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Martin Bruns and the Traces of Hafiz

This review is an Ionarts exclusive.

Martin Bruns:
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Busoni Songs

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Schubert, Schiller-Lieder
The Bill and Mary Meyer Concert Series at the Freer Gallery of Art programs concerts that reflect the nature of the museum's collection, which combines Asian and Near Eastern art with European art, like the work of James Whistler, influenced by those traditions. Some of these concerts that focus exclusively on non-European music are not of much interest to me, but Wednesday night's program, devoted to European and American composers' songs on the poetry of the Persian poet Shams ud-din Muhammed, known by the pseudonym Hāfez (Hafiz), certainly was. The cause of the 14th-century poet from Shiraz, in what is now southern Iran, was advanced in Europe by Goethe, who admired him so warmly that he proclaimed Hafiz his "twin" (whence the nature of the Hafiz-Goethe memorial in Weimar). Goethe even used the Persian poet's collection of poetry, the Divan, as the model for his own work titled West-Eastern Divan. Daniel Barenboim and Edward Said borrowed the name for their orchestra project bringing together young Israeli and Palestinian musicians.

Locating songs on (mostly German) poetry by Goethe and others who translated, adapted, or were influenced by Hafiz's poetry -- mainly Friedrich Rückert, Georg Friedrich Daumer, and Hans Bethge -- Swiss baritone Martin Bruns put together a beautiful and intellectually stimulating program of songs called Hafiz in the West: Songs of Love and Life. He will hopefully record it soon, adding it to his discography devoted to recitals of unexpected composers (Busoni) or of songs arranged by poet (Schiller) -- see also his book on songs that set the poetry of Petrarch. A thorough essay in the program, quite unnecessarily rehashed by Bruns from the stage, introduced the listener to Hafiz's poetry and his favored form, the ghazal. (As we learned from the concert organizer, the plan to have a recitation of Hafiz's poetry in the original Persian, a sophisticated art form of its own, turned out to be too difficult.) The poetry's most common subjects are love and drinking, an intellectual form of partying reminiscent of the ancient Symposium (which, after all, comes from the Greek word to drink with or together).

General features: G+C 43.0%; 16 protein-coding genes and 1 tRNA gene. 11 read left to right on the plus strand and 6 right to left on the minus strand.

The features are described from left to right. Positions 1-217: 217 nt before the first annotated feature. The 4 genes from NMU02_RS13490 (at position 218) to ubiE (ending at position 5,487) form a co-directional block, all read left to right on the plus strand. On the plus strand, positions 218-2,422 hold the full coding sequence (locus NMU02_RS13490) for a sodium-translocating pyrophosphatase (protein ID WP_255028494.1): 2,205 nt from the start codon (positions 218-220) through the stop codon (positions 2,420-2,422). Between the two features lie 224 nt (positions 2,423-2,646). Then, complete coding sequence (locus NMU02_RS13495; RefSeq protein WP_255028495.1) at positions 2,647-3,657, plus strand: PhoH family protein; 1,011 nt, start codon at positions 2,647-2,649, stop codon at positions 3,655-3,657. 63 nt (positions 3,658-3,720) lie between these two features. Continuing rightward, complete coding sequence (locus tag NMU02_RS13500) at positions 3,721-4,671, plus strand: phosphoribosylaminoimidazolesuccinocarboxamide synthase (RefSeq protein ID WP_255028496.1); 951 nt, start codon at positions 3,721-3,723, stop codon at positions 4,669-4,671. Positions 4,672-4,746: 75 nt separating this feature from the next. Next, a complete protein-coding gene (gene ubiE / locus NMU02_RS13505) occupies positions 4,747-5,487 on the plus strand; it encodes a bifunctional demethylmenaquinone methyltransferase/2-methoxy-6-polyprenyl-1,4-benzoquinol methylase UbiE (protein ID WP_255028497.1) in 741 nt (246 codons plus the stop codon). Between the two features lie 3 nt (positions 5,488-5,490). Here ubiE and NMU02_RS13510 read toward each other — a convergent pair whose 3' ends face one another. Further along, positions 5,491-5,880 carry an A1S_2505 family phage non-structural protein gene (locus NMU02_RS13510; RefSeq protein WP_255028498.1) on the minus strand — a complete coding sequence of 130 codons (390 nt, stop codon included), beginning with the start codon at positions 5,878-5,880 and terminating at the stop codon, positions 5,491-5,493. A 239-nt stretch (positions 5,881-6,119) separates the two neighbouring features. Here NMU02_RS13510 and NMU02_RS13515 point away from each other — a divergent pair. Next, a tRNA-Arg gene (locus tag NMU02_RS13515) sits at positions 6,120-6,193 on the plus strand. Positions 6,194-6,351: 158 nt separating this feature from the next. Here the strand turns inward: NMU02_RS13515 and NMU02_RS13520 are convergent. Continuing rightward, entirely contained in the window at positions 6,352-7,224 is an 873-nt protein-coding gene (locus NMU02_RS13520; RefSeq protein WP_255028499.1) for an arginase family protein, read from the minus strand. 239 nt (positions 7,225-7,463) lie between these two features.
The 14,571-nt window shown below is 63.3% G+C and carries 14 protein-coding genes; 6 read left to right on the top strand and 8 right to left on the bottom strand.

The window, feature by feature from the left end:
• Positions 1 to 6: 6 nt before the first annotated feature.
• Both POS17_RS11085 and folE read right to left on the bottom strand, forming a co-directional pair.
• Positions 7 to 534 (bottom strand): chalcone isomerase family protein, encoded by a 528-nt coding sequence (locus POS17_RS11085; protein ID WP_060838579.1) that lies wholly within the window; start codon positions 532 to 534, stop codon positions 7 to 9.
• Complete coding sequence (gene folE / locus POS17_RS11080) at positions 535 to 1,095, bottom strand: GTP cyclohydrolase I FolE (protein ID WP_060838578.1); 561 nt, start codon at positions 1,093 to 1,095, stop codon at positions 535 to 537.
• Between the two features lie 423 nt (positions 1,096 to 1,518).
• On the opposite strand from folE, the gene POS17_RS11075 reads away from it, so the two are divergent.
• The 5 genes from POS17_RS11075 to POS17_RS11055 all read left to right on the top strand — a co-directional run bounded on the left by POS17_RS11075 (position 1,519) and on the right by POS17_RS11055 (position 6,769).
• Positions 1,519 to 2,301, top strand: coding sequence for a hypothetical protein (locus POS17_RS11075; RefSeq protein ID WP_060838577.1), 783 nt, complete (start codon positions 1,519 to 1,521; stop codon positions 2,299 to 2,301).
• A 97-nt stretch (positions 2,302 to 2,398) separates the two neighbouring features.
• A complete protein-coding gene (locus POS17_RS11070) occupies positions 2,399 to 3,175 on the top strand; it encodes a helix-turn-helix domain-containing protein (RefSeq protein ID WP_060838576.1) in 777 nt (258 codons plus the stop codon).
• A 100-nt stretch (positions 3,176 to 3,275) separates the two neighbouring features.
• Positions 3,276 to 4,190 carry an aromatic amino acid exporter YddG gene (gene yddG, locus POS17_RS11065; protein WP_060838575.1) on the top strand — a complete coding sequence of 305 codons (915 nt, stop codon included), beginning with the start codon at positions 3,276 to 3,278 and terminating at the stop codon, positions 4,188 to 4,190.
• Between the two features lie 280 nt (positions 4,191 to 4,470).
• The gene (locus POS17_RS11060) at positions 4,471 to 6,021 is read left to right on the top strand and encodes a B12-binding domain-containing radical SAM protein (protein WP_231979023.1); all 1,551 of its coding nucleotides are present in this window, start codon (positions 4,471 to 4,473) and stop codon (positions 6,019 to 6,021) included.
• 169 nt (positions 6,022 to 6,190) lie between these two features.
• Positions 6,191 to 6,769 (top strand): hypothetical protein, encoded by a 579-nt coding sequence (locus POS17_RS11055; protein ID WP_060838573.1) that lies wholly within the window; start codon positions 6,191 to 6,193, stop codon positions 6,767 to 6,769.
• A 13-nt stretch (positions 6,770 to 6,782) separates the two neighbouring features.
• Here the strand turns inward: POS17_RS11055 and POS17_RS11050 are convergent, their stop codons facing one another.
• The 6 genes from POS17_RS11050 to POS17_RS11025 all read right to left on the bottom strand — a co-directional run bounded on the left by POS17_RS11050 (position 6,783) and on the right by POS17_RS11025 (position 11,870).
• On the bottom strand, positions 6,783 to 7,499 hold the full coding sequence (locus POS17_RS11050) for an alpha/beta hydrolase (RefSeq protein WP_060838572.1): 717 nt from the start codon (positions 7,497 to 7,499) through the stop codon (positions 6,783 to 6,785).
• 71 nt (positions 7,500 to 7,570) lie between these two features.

Bruns has a large voice, and even though he was evidently not fully healthy, repeatedly stepping off stage to drink water and clear his throat, he sang with stentorian power, perhaps tilting too much toward the nasal at the top. His interpretative approach had a disappointing sameness from song to song, however, not providing enough differentiation of tone and emotion to make this a truly memorable performance. A mellifluous legato was welcome in Schubert's Du bist die Ruh, and the voice was scaled down for songs like Schubert's Geheimes versus dramatic, overwrought ones like Granville Bantock's Alá yá! Send the Cup Round. The program was divided into carefully crafted sets, organized around a single composer, a detail destroyed by the audience insisting on applauding after each and every song, making the arc of intended meaning impossible to appreciate.

Some of the evening's best discoveries were in a set of Goethe songs by Hugo Wolf, all on poems from West-Eastern Divan, in which the narrative characters were more clearly etched by Bruns and where the orchestral scope of the piano, played bombastically and even a bit wildly by Jan Philip Schulze, was most needed. A somber, heavy-voiced Brahms set preceded it, seeming to show Brahms as Brahms, even if the inspiration was Persian erotic poetry. Best of all was a practically unknown set of songs by Viktor Ullmann, Liederbuch des Hafis, op. 30, set to poetry by Bethge and composed in Prague shortly before Ullmann was sent to the Theresienstadt concentration camp. Ullmann has already come in for praise in our pages, and James Conlon is doing a lot to raise awareness of his music. This set of songs should be on every bass and/or baritone's repertory list, songs that are a sort of boozy mixture of Persian mysticism and the Czech cabaret. Two Hafiz settings by Alan Hovhaness, one of which served as an encore, in much less surely pronounced English, are also well worth your attention.

On Sunday (March 1, 2 pm) the next free concert at the Freer Gallery of Art will combine the traditional instruments of the Music from China ensemble with the saxophones of the PRISM Quartet.

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